Orchard Road is the equivalent of the Fifth Avenue, in New York, or the Champs-Élysées, in Paris, meaning it’s the place to shop in Singapore. There are countless malls with famous designer stores and a great variety of restaurants. Orchard Road is your place if you are interested in buying something and taking advantage of the tax refund.
The Chinese Garden is a 13-acre garden filled with classic white bridges and Chinese pagodas. It is located slightly far from the city center, in western Singapore. The highlights here are the Bonsai Garden, an area with bonsai trees from different Asian countries, and the Bai Hong Qiao bridge.
Sentosa is a resort island that deserves at least a full day of your itinerary or an overnight stay. The most beautiful way to get to Sentosa is by cable car (buy the pass online ).
When you arrive in Sentosa, you can enjoy the Universal Studios theme park (purchase tickets online), relax on the artificial beaches, and/or go to the Madame Tussauds museum.
Where to eat in Singapore
From Michelin-starred restaurants to street food stalls, the culinary options in Singapore promise to please all tastes (and budgets).
The city’s classics are: Song Fa Bak Kut Teh (famous for the pork rib soup that costs around S $7 and guaranteed its place on the Bib Gourmand guide); Din Tai Fung (Taipei’s chain famous for its Chinese dumplings); and Maxwell Food Center for chicken rice (choose one of the many stalls – I recommend the famous Tian Tian, Ah Tai, and Maxwell – and enjoy the combination of rice and chicken for as little as S$ 3).
More luxurious restaurant alternatives in Singapore with Michelin stars are: Braci and Burnt Ends (the first Italian and the second with Australian barbecue, both with one star); and Oddete (inside the National Gallery and with two stars).
For drinks, options include Atlas (a bar with Great Gatsby vibes that has a full gin menu from different parts of the world, including Brazil and Peru); Potato Head (trendy Indonesian group offering special drinks, hamburgers, and other foods); OUE (which has the perfect view of the Marina Bay, best to reserve a place on the balcony); Native (with a more sustainable proposal, using ingredients and liquors from Asia, such as Laos, Indonesia, and Thailand); and Operation Dagger (which is a coffee shop during the day and at night turns into a bar with stylish drinks).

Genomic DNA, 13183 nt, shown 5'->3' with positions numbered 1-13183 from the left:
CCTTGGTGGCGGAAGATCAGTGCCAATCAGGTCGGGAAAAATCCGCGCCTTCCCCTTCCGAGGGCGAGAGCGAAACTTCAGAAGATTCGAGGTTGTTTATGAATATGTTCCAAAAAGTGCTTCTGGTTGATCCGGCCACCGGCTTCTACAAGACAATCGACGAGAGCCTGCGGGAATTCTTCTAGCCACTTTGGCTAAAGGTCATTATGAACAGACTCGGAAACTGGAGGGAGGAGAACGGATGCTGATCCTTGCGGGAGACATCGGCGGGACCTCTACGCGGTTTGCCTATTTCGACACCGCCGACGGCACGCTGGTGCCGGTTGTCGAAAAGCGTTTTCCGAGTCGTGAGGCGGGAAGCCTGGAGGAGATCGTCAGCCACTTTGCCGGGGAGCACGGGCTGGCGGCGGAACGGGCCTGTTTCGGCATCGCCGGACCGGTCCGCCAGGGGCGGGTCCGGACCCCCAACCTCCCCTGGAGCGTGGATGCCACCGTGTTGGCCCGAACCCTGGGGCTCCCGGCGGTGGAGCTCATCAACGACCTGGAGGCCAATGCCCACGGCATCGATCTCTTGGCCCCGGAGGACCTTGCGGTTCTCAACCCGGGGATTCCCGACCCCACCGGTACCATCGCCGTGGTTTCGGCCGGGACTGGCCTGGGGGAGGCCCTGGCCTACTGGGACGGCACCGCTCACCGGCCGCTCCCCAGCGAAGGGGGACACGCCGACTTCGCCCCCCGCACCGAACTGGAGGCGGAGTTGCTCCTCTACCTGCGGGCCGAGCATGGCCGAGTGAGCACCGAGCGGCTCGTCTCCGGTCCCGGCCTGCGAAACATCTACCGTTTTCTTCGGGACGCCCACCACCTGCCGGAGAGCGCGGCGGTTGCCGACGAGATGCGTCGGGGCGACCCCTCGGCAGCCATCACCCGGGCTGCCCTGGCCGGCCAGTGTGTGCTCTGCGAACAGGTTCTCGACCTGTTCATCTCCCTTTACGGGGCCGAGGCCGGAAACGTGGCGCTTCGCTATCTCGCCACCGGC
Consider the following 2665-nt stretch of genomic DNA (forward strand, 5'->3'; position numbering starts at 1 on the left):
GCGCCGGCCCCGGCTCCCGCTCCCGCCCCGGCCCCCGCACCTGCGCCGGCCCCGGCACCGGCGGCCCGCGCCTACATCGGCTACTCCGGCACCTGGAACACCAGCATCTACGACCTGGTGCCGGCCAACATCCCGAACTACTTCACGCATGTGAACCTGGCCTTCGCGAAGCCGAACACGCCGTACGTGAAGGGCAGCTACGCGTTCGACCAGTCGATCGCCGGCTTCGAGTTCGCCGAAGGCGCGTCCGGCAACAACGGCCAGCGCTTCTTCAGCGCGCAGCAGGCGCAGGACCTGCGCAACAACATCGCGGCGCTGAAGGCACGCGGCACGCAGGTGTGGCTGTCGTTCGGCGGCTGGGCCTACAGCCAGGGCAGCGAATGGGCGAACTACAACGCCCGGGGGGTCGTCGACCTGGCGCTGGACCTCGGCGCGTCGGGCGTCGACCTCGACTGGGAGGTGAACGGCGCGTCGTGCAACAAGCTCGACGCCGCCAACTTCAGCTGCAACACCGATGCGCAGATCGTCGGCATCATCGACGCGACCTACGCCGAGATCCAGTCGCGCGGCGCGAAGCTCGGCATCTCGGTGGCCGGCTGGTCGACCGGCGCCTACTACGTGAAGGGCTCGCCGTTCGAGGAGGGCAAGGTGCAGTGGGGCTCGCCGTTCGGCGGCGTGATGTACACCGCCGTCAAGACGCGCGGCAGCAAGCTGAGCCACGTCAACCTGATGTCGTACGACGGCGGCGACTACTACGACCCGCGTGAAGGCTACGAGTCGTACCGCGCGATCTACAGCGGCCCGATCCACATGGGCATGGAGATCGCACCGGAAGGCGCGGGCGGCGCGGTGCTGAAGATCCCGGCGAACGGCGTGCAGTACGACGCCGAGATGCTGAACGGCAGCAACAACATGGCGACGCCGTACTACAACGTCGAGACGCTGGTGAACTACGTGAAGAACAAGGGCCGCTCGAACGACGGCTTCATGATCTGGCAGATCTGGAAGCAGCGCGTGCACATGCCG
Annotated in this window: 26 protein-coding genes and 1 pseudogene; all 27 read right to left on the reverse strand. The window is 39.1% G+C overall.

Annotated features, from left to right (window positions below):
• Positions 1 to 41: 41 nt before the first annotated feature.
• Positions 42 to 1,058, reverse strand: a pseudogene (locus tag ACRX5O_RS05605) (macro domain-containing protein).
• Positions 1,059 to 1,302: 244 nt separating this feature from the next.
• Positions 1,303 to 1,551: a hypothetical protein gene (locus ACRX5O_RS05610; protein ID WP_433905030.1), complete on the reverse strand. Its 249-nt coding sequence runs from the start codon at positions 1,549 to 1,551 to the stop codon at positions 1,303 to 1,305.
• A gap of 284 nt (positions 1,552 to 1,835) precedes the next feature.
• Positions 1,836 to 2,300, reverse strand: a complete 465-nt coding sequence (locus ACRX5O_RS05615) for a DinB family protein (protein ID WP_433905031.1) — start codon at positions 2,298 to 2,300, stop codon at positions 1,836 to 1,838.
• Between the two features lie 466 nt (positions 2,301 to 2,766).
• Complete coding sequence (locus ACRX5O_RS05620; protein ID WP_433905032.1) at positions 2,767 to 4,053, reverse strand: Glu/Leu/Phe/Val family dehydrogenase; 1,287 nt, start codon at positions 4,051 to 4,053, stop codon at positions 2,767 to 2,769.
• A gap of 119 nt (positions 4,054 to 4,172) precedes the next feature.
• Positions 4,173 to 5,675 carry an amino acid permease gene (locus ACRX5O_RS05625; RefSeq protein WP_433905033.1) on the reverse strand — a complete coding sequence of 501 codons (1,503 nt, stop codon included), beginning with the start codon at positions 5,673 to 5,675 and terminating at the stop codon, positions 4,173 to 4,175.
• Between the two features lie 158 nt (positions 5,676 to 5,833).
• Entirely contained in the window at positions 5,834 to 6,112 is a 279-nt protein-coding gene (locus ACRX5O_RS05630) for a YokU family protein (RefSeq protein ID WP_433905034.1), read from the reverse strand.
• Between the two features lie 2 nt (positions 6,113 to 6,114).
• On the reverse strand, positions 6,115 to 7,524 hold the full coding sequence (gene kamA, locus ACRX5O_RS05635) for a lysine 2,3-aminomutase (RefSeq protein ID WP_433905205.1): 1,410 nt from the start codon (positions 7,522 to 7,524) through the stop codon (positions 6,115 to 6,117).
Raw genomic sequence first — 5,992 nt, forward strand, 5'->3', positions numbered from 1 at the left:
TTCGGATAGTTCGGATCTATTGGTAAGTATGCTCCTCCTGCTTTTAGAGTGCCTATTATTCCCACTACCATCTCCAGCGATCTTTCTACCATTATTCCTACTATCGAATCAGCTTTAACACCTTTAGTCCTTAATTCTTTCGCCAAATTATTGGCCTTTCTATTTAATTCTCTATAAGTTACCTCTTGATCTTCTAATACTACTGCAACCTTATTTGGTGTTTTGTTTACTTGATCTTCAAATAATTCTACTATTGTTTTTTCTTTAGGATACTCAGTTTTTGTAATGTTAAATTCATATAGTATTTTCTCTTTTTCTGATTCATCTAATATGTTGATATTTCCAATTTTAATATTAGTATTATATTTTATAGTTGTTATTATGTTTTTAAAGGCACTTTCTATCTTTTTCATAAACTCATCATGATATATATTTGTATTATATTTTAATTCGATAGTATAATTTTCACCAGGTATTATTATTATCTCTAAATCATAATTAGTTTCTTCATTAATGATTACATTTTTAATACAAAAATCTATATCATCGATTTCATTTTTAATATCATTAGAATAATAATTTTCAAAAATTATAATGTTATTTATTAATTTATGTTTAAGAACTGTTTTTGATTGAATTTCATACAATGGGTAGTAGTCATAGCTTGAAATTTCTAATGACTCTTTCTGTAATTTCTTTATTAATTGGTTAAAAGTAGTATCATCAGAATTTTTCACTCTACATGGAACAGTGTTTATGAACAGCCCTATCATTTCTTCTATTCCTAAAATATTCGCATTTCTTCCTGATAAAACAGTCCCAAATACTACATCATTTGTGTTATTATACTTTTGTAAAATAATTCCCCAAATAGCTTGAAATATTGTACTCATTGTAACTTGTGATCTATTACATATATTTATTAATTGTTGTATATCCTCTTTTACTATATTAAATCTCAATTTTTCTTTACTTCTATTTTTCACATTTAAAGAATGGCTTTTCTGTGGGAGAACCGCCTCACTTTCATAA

For coffee, brunch and other foods, I recommend Ronin Café (which has a very relaxed vibe); Fynn’s (place I always go for brunch on the weekends); Apiary (with ice cream and homemade desserts and with great quality – the coconut ice cream was added to my list of favorites); and Yixing Xuan Teahouse (which has a whole menu of teas and that also sells all the supplies for you to replicate at home).
Where to stay in Singapore
When it comes to accommodations, prices make Singapore closer to Europe than the rest of Southeast Asia, but I believe that hotels in the city complete your experience and are worth the investment.
Where to stay in Singapore – Marina Bay Sands (daily rates from S$ 420)
Marina Bay Sands is the most famous of all Singapore hotels is an architectural show and an attraction in itself. A hotel with 2,560 rooms spread over 57 floors of 3 futuristic towers, which are covered by the Sands Sky Park (which features the largest infinity pool in the world, almost 3 times the size of an Olympic pool). The complex also has a shopping mall, casino, and the Art Science Museum.
Where to stay in Singapore – Mandarin Oriental (daily rates from S$ 340)
Located just a short walk from the Art Science Museum, some rooms at the Mandarin Oriental offer a ceiling-to-floor window with views of Singapore’s skyline. The highlights go to the pool on the 5th floor (with an Italian restaurant and exclusive drinks) and the Chinese restaurant that offers brunch at two times on weekends in the all-you-can-eat style.
Where to stay in Singapore – The Westin Marina Bay (daily rates from S$ 380)
The Westin is an option of a hotel in the business area of Singapore, but that’s also close to the Marina Bay Sands. The rooms have the same window style as the Mandarin, but they manage to be more comfortable and spacious. From the infinity pool on the 35th floor, you can see the lotus flower at the Art Science Museum, and from the hotel, you can walk to Gardens by the Bay, Chinatown, and nearby attractions.
Where to stay in Singapore – Shangri-la Singapore (daily rates from S$ 290)
Singapore’s Shangri-la was the first hotel of the chain and features a design that aims to integrate architecture with nature. When staying here, you’ll be close to Orchard Road (and its shopping centers) and the Botanical Gardens.
Where to stay in Singapore – Naumi Hotel (daily rates from S$ 280)
Close to the National Gallery and Clarke Quay, staying at Naumi Hotel you will be close to the action and still have access to the infinity pool on the 10th floor.
Practical information for visiting Singapore
The currency used is the Singapore dollar (SGD). International credit cards are widely accepted.
The official languages of Singapore are English, Malay, Mandarin, and Tamil. “Singlish”, a combination of words and intonations in English, Malay and Mandarin, is widely spoken in Singapore but is not easily understood by tourists.
Transport: The metro (MRT) is excellent and covers a wide part of the city.
Let me know in the comments what you think of Singapore and if you have been or intend to visit the city.